Public support for biomedical research & development is critical for scientific progress and instrumental in allowing innovative health technologies to reach markets and patients. This support, economic or in-kind, is often decisive in the early stages of research for health technologies, such as vaccines or CAR- T therapies, which are then marketed by companies for extortionate prices, generating huge profits. Ensuring the public return on public investment remains a major challenge for funders and public research institutions. The report Licensing and Access to Health Technologies: overcoming the obstacles to public return on public investment in R&D, by Health Action International and Salud por Derecho, addresses the main issues affecting the public and non-exclusive licensing of research generated by publicly supported institutions.
It looks not only at legal and administrative hurdles, such as intellectual property rights, but also at the internal policy dilemmas faced by professionals and institutions. The report provides a comprehensive list of recommendations to help secure improved access to health technologies developed with public support.
- Regarding licensing policies. Exclusivity in contracts and commercialisation of innovations are tied concepts as per the literature and the research. To ensure access equity, affordability, diversified production and manufacturing following the global public goods approach, broader discussion is needed on reforming and finding alternatives to the current system from the core. Changes in licensing policies establishing clear and defined policy commitments at the political and institutional levels will improve downstream access permeating to technical issues.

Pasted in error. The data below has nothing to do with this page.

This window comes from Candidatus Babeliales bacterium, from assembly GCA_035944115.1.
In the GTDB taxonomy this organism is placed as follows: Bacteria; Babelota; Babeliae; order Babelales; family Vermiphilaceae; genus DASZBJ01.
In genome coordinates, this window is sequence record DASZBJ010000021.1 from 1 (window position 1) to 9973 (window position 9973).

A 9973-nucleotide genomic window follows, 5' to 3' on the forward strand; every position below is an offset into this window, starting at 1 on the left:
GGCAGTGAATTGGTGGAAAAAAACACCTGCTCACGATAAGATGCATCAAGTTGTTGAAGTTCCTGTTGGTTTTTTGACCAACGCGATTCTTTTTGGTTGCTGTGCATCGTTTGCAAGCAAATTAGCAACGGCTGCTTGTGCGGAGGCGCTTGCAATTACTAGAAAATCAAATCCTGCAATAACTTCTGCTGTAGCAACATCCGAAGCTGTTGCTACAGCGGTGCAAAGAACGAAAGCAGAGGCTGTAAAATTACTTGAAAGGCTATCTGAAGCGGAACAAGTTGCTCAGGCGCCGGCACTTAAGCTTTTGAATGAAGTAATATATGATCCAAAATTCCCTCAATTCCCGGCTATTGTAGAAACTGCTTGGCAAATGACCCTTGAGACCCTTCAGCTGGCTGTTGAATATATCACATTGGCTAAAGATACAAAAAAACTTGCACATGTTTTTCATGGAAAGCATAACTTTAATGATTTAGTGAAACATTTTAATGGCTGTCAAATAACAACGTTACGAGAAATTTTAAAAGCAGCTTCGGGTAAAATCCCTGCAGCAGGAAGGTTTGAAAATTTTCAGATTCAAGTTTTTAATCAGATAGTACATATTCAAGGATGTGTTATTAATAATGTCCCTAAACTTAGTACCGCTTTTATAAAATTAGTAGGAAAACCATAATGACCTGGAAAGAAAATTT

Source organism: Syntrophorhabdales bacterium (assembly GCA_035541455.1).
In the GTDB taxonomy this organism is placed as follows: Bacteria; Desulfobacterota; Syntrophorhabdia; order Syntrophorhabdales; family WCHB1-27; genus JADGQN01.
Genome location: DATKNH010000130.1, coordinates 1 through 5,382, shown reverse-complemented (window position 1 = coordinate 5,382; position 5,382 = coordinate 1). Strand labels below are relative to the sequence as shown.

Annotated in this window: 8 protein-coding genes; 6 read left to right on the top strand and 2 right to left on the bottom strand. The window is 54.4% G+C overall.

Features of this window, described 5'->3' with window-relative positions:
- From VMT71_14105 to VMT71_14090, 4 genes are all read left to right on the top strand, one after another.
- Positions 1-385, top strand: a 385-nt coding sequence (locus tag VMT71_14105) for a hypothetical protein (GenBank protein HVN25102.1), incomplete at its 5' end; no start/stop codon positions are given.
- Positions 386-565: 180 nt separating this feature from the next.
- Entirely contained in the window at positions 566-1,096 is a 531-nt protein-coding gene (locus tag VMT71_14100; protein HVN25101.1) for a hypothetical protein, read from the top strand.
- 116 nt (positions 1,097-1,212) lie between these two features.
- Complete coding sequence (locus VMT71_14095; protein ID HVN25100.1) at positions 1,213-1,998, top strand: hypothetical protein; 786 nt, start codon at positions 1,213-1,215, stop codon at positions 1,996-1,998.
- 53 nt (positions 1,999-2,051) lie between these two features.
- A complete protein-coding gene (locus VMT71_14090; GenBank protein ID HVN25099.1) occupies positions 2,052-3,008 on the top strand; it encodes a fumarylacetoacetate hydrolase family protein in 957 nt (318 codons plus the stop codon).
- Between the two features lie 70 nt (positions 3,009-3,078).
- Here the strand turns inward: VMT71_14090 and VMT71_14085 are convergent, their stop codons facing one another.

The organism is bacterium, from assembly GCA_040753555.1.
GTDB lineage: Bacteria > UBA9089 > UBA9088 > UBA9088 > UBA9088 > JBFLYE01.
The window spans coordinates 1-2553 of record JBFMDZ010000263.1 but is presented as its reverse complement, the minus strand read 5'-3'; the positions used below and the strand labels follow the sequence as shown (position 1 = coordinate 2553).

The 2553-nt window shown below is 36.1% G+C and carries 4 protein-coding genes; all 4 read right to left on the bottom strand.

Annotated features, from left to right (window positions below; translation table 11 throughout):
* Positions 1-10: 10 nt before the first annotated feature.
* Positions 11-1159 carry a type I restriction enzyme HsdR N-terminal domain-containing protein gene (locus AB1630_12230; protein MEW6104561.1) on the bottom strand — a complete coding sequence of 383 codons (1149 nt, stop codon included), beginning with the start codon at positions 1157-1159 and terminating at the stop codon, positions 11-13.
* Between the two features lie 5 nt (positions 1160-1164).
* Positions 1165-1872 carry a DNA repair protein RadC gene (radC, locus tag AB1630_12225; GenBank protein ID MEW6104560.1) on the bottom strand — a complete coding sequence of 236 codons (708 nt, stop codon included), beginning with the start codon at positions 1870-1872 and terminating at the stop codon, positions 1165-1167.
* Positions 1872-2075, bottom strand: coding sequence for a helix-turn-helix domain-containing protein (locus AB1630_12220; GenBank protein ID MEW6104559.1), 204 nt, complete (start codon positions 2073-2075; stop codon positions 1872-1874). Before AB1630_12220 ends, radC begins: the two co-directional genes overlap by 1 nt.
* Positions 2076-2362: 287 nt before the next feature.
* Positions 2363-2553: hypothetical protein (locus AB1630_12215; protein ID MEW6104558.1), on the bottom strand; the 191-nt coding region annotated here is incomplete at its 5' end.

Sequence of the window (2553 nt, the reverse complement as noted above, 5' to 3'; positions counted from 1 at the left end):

- Regarding the market. Public interest and social impact must be included in market dynamics. With that purpose, the scope of some concepts, including patents, innovation, or access provisions, must be looked at more closely. However, such discussions should be entered into by decisionmakers as well as at the technical level, engaging multiple stakeholders who participate in the innovation chain. The issue of transferring knowledge is a political option.
- Regarding barriers for licensing. Considered as a political issue, the main obstacles in terms of licensing could be overcome with policies and legal frameworks which include public interest and access provisions in their different mechanisms for licensing. It will entail financial support, strengthening TTO capacities when needed or public interest indicators, among others.
- Regarding Intellectual Property Rights. Barriers for sharing knowledge and IP are identified at different levels. Removing them will entail systemic changes and the reform of domestic and supranational legal frameworks able to address the needs of a multistakeholder space and multiple interests, starting with the interest of society.
- Regarding funders and financial support. Funders have a great role to play since many of the access provisions can be incorporated into grant agreements. Such a shift would be assumed by research institutions and tech transfer units. This financial support is needed for an end-to-end project development, which would guarantee investments to complete the clinical phase.
- Regarding Ad-hoc initiatives – Initiatives such as those created for the COVID-19 pandemic need to be enhanced, strengthened, and expanded, including to other diseases.
Download the full report here.